“If you fully obey the Lord your God and carefully keep all his commands that I am giving you today, the Lord your God will set you high above all the nations of the world. You will experience all these blessings if you obey the Lord your God: Your towns and your fields will be blessed. Your children and your crops will be blessed. The offspring of your herds and flocks will be blessed. Your fruit baskets and breadboards will be blessed. Wherever you go and whatever you do, you will be blessed.”
Are we teaching our children the why behind obedience, and not just the act of obeying?
One of our mentors once told us, “Don’t rest until you know with certainty that your children love God.”
If we aren’t intentional, Satan will turn the hearts of our kids away from the Lord. He is on a mission to destroy the lives of our children. He has a plan. We need to have a better one — a discipleship strategy with the end goal of raising children into adults who will love the Lord their God with all their heart, soul, mind, and strength.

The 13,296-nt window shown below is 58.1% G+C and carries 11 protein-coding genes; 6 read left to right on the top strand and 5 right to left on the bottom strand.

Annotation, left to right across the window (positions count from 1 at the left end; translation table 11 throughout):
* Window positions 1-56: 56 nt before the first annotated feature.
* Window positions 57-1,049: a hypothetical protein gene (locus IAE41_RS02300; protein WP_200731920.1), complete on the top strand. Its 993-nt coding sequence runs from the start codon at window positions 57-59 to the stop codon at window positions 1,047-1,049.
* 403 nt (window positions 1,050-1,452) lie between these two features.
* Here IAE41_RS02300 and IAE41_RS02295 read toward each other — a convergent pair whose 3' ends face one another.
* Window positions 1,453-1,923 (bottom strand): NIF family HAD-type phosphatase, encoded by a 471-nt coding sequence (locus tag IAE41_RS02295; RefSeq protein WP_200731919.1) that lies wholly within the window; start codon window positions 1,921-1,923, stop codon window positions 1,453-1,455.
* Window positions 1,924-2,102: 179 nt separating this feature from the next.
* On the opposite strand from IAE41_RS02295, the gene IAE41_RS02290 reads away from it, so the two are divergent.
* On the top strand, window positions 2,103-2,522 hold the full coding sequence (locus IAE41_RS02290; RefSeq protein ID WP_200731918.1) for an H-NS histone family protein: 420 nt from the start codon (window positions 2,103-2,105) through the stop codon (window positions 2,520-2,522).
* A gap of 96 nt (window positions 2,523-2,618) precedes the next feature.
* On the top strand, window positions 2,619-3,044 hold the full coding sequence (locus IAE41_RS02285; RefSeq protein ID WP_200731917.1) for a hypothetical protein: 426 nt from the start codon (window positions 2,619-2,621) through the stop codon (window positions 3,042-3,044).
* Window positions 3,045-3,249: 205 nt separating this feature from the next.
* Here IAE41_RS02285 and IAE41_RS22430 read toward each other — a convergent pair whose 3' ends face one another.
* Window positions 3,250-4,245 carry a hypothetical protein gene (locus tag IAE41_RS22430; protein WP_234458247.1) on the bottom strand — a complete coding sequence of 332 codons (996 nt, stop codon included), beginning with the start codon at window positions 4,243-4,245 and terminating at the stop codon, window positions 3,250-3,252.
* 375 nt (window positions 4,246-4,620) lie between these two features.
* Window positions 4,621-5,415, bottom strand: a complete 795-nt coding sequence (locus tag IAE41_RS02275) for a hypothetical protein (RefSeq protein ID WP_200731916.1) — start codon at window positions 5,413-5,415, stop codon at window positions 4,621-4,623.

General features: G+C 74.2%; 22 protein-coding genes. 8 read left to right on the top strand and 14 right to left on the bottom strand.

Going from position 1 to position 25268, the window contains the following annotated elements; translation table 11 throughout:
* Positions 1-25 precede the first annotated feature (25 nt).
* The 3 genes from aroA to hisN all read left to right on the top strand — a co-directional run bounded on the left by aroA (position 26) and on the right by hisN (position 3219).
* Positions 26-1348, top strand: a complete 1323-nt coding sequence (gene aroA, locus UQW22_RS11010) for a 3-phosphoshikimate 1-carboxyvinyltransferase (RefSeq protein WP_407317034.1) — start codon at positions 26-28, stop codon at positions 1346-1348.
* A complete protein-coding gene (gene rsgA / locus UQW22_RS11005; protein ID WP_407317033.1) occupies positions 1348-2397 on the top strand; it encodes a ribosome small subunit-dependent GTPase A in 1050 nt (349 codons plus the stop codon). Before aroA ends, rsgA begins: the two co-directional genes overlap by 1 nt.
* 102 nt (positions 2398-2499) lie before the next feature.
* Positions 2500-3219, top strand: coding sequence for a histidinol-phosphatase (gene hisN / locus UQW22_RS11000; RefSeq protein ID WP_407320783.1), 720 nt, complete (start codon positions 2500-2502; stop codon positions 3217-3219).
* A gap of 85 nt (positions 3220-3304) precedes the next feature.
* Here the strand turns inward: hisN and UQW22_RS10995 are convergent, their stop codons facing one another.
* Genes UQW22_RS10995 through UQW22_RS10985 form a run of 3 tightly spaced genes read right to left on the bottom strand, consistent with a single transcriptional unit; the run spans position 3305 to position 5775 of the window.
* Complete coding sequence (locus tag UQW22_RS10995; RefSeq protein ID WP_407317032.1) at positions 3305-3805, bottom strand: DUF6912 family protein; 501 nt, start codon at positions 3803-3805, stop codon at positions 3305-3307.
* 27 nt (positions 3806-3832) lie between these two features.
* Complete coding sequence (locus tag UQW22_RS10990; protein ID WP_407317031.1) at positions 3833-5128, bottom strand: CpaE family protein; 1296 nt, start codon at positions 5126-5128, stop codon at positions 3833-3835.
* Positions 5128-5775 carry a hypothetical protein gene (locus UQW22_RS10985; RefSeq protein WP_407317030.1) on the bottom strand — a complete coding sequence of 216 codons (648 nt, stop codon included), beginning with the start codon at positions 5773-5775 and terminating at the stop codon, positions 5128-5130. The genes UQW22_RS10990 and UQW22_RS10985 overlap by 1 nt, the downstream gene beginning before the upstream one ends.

Our first priority in the younger years, in tandem with teaching obedience, is to connect our children to Jesus Christ. Since our children are born with sinful natures, the trajectory they are headed in won’t change unless their hearts are transformed by the gospel.
When our second son, Edan, was a toddler, he was a broody, petulant child who answered “no” to almost every question that he was asked. There was a hardness to him that concerned us. Yet after Edric shared the gospel with Edan, we saw evidence of the Holy Spirit’s transforming work. Edan understood what it meant to ask for forgiveness for his sins and believe in Jesus to save him. (Even young children have the capacity to understood spiritual truth.) Weeks later, we observed how Edan became tender-hearted, kind, and developed a genuine love for the Lord. One of the sweetest, most reassuring statements he made was this: “I love you but I love Jesus more.”
Every child is different and will need individualized discipline and discipleship, but the starting point is training them in obedience and introducing them to Christ as Lord and Savior so the Holy Spirit can begin changing their hearts.